July 21, 2016
By Gregory Herwig, senior mechanical engineer, Root3 Labs
The NEON Indoor Location Service by TRX Systems locates and tracks personnel in areas without GPS including inside buildings, outdoors in urban canyons and underground. TRX’s patented algorithms combine data from all available sensors along with a unique database of location assistance information to calculate location. The tracking unit is a small wearable electronic device that houses many of those sensors.
At Root3 Labs, we specialize in applied research, rapid prototyping and design for manufacturing. We work with our clients to turn ideas into prototypes and prototypes into finished products. Last year, we teamed up with TRX Systems to help with the manufacturing development and prototyping of the wearable tracking unit for the TRX NEON Indoor Location service.
The device is intended for use in public safety and industrial environments, where it may get wet during normal operation and could potentially be submerged. However, a large button was required on the front face of the electronic wearable device to support operation with gloves. The gap present between the button and the case needed to be sealed while still allowing button actuation. The required actuation distance and desire for a rigid button eliminated the possibility of using a flexible membrane to function as the button.
Root3 Labs investigated several design options to create this seal, but all had their limitations. There was too little space available on the inside of the case to implement any multiple-part solution such as an o-ring gasket and spring clip. This lack of interior space and the small volume of the wearable device also meant that it was not feasible for us to use a film adhesive or ultrasonic weld to attach a gasket to the case and button.
The most promising design option was overmolding a flexible thermoelastic polymer (TPE) between the rigid button and the case. Unfortunately, the cost and lead-time associated with injection mold tooling would make anticipated aesthetic or functional design iterations impossible to undertake on the project’s budget and timeline. We needed a method for quickly and cost-effectively building functional prototypes that reasonably simulated a TPE overmold. RTV and urethane casting overmolds were considered, but the part design was not well-suited to that approach, meaning that cost and time savings would be minimal.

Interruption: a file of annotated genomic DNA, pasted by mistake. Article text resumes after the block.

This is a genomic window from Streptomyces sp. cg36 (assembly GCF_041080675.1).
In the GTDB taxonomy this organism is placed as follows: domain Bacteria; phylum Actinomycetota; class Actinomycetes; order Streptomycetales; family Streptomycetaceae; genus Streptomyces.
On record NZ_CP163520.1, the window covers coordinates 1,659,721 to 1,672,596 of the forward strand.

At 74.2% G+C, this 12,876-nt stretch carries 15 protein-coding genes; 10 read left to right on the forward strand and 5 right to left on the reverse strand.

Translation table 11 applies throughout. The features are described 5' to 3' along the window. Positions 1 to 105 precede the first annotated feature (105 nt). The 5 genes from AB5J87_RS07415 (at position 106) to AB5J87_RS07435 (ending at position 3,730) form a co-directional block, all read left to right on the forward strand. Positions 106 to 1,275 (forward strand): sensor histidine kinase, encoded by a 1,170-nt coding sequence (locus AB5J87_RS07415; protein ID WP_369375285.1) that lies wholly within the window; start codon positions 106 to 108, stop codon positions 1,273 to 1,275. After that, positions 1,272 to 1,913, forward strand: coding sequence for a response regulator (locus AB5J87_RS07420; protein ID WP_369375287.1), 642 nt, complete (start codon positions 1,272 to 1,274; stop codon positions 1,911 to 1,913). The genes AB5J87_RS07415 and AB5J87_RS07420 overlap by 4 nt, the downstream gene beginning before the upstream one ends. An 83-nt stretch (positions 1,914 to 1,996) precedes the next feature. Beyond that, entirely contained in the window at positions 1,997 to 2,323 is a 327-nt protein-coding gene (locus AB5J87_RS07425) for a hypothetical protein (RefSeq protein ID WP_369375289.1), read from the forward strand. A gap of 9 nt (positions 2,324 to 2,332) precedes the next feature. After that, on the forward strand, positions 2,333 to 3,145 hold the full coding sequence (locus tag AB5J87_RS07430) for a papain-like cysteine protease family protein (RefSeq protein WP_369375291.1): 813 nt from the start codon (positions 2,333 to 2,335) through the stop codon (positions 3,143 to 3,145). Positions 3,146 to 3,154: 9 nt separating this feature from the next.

Multi-material 3D printing offered a possible solution. PolyJet technology by Stratasys is an option for multi-material 3D printing that uses photopolymers, materials that are cured when exposed to light. The PolyJet printer sprays the outline of parts using photopolymer materials and then cures them nearly instantly with an ultraviolet lamp.
It is possible with the PolyJet technology to use multiple materials during the same print and to have them bond to one another. In this way, a part is built with flexible and rigid sections. Multi-material 3D printing is typically used to simulate overmold applications such as handle grips or living hinges. While somewhat outside of typical applications, our research into the technology revealed no technical reason why it could not be used to create a flexible, circular gasket between two rigid parts (Fig. 1).